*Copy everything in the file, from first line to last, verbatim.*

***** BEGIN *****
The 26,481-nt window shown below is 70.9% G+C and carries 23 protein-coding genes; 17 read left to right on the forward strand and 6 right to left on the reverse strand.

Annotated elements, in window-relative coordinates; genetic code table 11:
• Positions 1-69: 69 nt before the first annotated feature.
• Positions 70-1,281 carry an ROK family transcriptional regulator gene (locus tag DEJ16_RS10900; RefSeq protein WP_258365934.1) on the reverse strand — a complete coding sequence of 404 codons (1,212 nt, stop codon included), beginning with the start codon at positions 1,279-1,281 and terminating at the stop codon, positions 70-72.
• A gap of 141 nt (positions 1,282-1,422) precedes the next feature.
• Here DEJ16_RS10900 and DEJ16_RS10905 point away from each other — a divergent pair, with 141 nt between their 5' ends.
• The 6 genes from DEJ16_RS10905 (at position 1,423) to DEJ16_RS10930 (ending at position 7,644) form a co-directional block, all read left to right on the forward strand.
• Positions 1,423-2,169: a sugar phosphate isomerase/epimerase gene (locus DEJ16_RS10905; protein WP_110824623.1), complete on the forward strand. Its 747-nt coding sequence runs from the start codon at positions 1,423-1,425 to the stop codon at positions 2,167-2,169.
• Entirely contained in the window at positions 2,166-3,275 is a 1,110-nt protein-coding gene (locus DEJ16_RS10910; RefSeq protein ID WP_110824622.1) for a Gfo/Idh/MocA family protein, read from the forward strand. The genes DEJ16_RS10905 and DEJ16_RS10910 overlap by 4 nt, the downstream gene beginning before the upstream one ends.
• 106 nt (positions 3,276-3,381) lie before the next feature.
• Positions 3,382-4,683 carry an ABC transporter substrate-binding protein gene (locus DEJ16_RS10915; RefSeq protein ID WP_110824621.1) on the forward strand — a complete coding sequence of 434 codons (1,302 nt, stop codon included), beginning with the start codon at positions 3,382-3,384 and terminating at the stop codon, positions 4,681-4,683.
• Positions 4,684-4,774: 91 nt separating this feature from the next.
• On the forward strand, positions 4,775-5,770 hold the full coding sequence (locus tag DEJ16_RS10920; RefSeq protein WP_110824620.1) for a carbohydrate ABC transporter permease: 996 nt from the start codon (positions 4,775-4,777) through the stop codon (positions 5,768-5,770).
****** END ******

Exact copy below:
The 26,481-nt window shown below is 70.9% G+C and carries 23 protein-coding genes; 17 read left to right on the forward strand and 6 right to left on the reverse strand.

Annotated elements, in window-relative coordinates; genetic code table 11:
• Positions 1-69: 69 nt before the first annotated feature.
• Positions 70-1,281 carry an ROK family transcriptional regulator gene (locus tag DEJ16_RS10900; RefSeq protein WP_258365934.1) on the reverse strand — a complete coding sequence of 404 codons (1,212 nt, stop codon included), beginning with the start codon at positions 1,279-1,281 and terminating at the stop codon, positions 70-72.
• A gap of 141 nt (positions 1,282-1,422) precedes the next feature.
• Here DEJ16_RS10900 and DEJ16_RS10905 point away from each other — a divergent pair, with 141 nt between their 5' ends.
• The 6 genes from DEJ16_RS10905 (at position 1,423) to DEJ16_RS10930 (ending at position 7,644) form a co-directional block, all read left to right on the forward strand.
• Positions 1,423-2,169: a sugar phosphate isomerase/epimerase gene (locus DEJ16_RS10905; protein WP_110824623.1), complete on the forward strand. Its 747-nt coding sequence runs from the start codon at positions 1,423-1,425 to the stop codon at positions 2,167-2,169.
• Entirely contained in the window at positions 2,166-3,275 is a 1,110-nt protein-coding gene (locus DEJ16_RS10910; RefSeq protein ID WP_110824622.1) for a Gfo/Idh/MocA family protein, read from the forward strand. The genes DEJ16_RS10905 and DEJ16_RS10910 overlap by 4 nt, the downstream gene beginning before the upstream one ends.
• 106 nt (positions 3,276-3,381) lie before the next feature.
• Positions 3,382-4,683 carry an ABC transporter substrate-binding protein gene (locus DEJ16_RS10915; RefSeq protein ID WP_110824621.1) on the forward strand — a complete coding sequence of 434 codons (1,302 nt, stop codon included), beginning with the start codon at positions 3,382-3,384 and terminating at the stop codon, positions 4,681-4,683.
• Positions 4,684-4,774: 91 nt separating this feature from the next.
• On the forward strand, positions 4,775-5,770 hold the full coding sequence (locus tag DEJ16_RS10920; RefSeq protein WP_110824620.1) for a carbohydrate ABC transporter permease: 996 nt from the start codon (positions 4,775-4,777) through the stop codon (positions 5,768-5,770).